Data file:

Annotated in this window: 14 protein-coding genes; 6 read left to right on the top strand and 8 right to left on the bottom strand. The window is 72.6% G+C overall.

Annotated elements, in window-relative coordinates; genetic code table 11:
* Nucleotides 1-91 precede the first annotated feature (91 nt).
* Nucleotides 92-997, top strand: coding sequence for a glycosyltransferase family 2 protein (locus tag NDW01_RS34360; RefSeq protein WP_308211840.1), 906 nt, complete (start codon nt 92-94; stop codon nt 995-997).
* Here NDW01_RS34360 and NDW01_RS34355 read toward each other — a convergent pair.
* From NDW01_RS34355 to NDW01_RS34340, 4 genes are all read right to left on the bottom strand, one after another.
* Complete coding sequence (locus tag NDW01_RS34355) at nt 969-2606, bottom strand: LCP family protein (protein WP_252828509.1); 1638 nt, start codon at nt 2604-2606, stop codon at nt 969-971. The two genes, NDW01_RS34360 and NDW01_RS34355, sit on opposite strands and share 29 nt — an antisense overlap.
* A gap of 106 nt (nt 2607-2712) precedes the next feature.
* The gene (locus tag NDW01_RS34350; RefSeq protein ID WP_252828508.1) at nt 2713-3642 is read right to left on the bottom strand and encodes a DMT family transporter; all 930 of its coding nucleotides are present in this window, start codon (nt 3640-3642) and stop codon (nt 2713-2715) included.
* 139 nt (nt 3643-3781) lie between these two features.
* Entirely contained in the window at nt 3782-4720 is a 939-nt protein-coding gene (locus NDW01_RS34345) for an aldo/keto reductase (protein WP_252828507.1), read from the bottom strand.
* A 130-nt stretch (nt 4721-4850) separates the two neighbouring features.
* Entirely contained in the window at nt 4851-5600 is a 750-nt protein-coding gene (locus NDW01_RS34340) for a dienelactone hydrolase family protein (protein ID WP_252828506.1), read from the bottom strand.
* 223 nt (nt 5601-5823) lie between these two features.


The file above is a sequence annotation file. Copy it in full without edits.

Annotated in this window: 14 protein-coding genes; 6 read left to right on the top strand and 8 right to left on the bottom strand. The window is 72.6% G+C overall.

Annotated elements, in window-relative coordinates; genetic code table 11:
* Nucleotides 1-91 precede the first annotated feature (91 nt).
* Nucleotides 92-997, top strand: coding sequence for a glycosyltransferase family 2 protein (locus tag NDW01_RS34360; RefSeq protein WP_308211840.1), 906 nt, complete (start codon nt 92-94; stop codon nt 995-997).
* Here NDW01_RS34360 and NDW01_RS34355 read toward each other — a convergent pair.
* From NDW01_RS34355 to NDW01_RS34340, 4 genes are all read right to left on the bottom strand, one after another.
* Complete coding sequence (locus tag NDW01_RS34355) at nt 969-2606, bottom strand: LCP family protein (protein WP_252828509.1); 1638 nt, start codon at nt 2604-2606, stop codon at nt 969-971. The two genes, NDW01_RS34360 and NDW01_RS34355, sit on opposite strands and share 29 nt — an antisense overlap.
* A gap of 106 nt (nt 2607-2712) precedes the next feature.
* The gene (locus tag NDW01_RS34350; RefSeq protein ID WP_252828508.1) at nt 2713-3642 is read right to left on the bottom strand and encodes a DMT family transporter; all 930 of its coding nucleotides are present in this window, start codon (nt 3640-3642) and stop codon (nt 2713-2715) included.
* 139 nt (nt 3643-3781) lie between these two features.
* Entirely contained in the window at nt 3782-4720 is a 939-nt protein-coding gene (locus NDW01_RS34345) for an aldo/keto reductase (protein WP_252828507.1), read from the bottom strand.
* A 130-nt stretch (nt 4721-4850) separates the two neighbouring features.
* Entirely contained in the window at nt 4851-5600 is a 750-nt protein-coding gene (locus NDW01_RS34340) for a dienelactone hydrolase family protein (protein ID WP_252828506.1), read from the bottom strand.
* 223 nt (nt 5601-5823) lie between these two features.